Mental Health Awareness Week is approaching here in NZ. And it seems, on the whole, that we are becoming more attuned to the increase of anxiety and depression so many of us are now experiencing, either first-hand or as a friend or family member. In fact, as I write this, I can immediately think of at least two people who recently found the struggle too much to bear: Anthony Bourdain and Greg Boyed. And I am both sad and grateful to them. In death they have brought more attention to this issue. They make us pause and consider our own lives and what we might do differently to support those in such severe distress that taking their own life seems the only way out from under.
The stats certainly do shed light on the staggering reality of our mental health issue - (and I say “our” because it’s not just a matter of telling those struggling to deal with it, but a question of how we all come together to meet this issue.) In NZ, there is an alarming increase in the number of suicides, with 660 people killing themselves in 2016/17. And this number is on a steady yearly rise. To put these stats into perspective - the Ministry of Health reports that, amongst Maori men, only heart attacks and lung cancer caused more death than suicide. For non-Maori men, suicide is only superseded by heart attack as the leading cause of death.
Seriously, there are more men taking their own lives because of psychological distress than dying from stroke, car accidents and diabetes. And although women may not suicide as often as men, they are more likely to experience, and therefore be living with, anxiety and depression than their male counterparts. The Mental Health Foundation reports that, “These disorders [not a word I would choose] are in fact the leading cause of health loss amongst women in NZ.”
But the real question here is, what do we, as a community, do about all this? How do we actually meet those people that we share our living rooms and offices with? Those people feeling desperately overwhelmed that we share a classroom with? Our own children, friends and partners?
Many people, for no fault of their own, (maybe even the majority of people) simply do not know how to help and really be there for those feeling overwhelmed in life. If we’re honest, we might realise we don’t necessarily know how to be there for our own selves, how to meet our own thoughts and emotions. So if this is you, you are not alone. Maybe it makes us uncomfortable and we just want all this to go away, or for that friend to get over it. Or maybe we just don’t know what to say, so we offer solutions like “You have so much to be grateful for.” Or, “Go outside and get some fresh air. That will make you feel better.” Not having experienced such states of distress, we may not have an understanding that approaches the life experience of those who do. And as human beings, we generally want what seems bad, negative, or uncomfortable to go away. This is human nature in action. But we can learn to respond in a more compassionately powerful way.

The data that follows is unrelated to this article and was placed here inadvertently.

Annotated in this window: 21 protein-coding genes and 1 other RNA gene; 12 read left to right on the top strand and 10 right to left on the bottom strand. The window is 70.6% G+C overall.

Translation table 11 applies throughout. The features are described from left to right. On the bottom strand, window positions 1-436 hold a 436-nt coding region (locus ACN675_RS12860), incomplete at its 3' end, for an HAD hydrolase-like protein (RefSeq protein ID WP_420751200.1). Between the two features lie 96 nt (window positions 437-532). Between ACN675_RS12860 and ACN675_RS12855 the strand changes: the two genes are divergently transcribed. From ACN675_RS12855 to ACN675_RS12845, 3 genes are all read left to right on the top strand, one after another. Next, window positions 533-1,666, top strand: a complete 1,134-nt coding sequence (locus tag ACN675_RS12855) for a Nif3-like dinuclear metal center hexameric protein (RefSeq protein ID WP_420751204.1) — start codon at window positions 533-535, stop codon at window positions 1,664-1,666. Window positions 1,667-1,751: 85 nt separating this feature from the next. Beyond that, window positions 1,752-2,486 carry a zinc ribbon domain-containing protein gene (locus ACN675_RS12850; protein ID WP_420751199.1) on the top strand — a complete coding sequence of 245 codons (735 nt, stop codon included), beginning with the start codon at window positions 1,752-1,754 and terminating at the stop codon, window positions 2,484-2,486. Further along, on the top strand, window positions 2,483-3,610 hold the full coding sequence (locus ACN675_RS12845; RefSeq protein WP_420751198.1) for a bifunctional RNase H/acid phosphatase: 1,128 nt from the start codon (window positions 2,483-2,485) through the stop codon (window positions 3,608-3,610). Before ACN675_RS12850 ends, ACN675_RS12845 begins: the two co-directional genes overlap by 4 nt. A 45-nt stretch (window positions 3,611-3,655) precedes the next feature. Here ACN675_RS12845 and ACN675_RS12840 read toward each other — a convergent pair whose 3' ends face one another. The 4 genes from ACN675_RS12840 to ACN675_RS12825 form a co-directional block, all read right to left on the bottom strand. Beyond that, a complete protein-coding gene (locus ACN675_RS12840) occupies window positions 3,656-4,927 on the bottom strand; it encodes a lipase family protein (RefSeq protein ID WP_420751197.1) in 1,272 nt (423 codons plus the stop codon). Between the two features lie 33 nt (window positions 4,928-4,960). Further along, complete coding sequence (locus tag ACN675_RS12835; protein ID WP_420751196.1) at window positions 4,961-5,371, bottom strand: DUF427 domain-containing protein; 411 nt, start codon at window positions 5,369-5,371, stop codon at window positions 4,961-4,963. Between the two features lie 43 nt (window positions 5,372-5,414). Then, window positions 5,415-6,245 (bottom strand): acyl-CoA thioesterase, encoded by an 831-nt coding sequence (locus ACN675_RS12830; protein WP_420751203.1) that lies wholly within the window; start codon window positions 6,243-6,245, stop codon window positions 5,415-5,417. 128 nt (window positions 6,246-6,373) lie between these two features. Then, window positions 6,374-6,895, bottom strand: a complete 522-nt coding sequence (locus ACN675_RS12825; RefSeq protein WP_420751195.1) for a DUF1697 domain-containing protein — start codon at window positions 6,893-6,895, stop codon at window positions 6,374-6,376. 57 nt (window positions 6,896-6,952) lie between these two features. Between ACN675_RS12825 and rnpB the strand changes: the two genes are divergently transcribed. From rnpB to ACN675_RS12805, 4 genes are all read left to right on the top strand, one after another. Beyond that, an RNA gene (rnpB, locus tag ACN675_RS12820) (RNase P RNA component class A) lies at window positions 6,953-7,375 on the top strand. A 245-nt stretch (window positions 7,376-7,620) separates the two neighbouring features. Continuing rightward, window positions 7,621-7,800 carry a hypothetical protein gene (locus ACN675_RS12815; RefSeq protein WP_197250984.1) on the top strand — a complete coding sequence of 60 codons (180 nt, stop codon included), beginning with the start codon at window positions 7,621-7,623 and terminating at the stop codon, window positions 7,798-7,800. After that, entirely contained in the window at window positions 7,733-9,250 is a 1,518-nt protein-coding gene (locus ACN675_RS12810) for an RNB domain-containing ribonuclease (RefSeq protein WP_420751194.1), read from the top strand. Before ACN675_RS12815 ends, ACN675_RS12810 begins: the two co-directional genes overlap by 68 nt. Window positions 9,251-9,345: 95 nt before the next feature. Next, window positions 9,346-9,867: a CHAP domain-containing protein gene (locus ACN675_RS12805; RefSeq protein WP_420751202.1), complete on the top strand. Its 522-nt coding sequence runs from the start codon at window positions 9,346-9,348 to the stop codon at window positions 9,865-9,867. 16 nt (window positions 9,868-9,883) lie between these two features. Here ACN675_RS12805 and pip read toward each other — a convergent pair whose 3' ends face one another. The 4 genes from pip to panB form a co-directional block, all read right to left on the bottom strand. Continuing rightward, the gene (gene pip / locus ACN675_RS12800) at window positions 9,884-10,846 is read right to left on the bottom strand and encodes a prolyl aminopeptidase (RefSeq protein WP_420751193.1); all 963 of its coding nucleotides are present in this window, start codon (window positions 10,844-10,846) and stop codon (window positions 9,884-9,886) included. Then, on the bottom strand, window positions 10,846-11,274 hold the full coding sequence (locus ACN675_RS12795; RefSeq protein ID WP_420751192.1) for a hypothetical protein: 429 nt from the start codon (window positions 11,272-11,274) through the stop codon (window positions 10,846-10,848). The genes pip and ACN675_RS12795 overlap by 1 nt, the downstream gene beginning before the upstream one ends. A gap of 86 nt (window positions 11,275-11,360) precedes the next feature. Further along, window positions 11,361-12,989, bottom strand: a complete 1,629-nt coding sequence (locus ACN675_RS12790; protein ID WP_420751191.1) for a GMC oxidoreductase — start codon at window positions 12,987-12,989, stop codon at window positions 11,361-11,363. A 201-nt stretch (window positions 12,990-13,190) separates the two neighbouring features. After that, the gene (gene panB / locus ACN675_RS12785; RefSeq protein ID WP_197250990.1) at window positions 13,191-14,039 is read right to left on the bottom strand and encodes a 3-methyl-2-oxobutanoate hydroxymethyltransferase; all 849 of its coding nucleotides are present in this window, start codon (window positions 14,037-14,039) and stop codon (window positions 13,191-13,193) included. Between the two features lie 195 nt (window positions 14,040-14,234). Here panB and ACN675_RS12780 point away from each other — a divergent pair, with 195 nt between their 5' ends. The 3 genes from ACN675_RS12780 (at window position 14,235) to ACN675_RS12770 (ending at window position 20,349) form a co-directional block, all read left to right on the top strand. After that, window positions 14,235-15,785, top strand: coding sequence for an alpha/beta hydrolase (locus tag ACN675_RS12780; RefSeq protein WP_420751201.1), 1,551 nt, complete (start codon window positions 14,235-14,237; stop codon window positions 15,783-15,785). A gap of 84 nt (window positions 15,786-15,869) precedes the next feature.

I regularly see people in iRest meditation sessions that are dealing with acute or chronic stress. This is what I know for sure from both my mindfulness-based work with anxiety and depression, and my personal experience living with them: trying to push away the uncomfortable only serves to make it grow into a stronger presence in your life, just like adding fuel to the proverbial fire. And that fuel is emotionally expensive for all involved. It’s exhausting to pretend nothing is wrong, or to live in a state of war with ourselves.
Trying to hide from, refuse, bury, or paint a positive picture over what you are experiencing is psychologically and emotionally costly. Anxiety and depression (and the beliefs behind them) need to be seen, heard and connected to, just like the people in our lives who deal with them do.
So here are some real-life ways to become the safe landing place for the people in your life who may be in pain, and the emotions and beliefs that you yourself might be feeling outdone by:
Mental health is everyone’s responsibility - not just the ones who are suffering. The way we speak to ourselves and others, the way we fully meet (or fail to meet) what, in this present moment, is making itself known, is the difference between thriving and suffering. Can we stop aspiring to just being happy every moment of our lives and realise that happiness is only really possible because of the pain that exists in contrast to it? Life is not always black or white: there is an awful lot of grey in the mix too. And that’s not just normal, welcoming all of it is how we live in harmony with life itself. There is pure perfection in all our imperfections as well.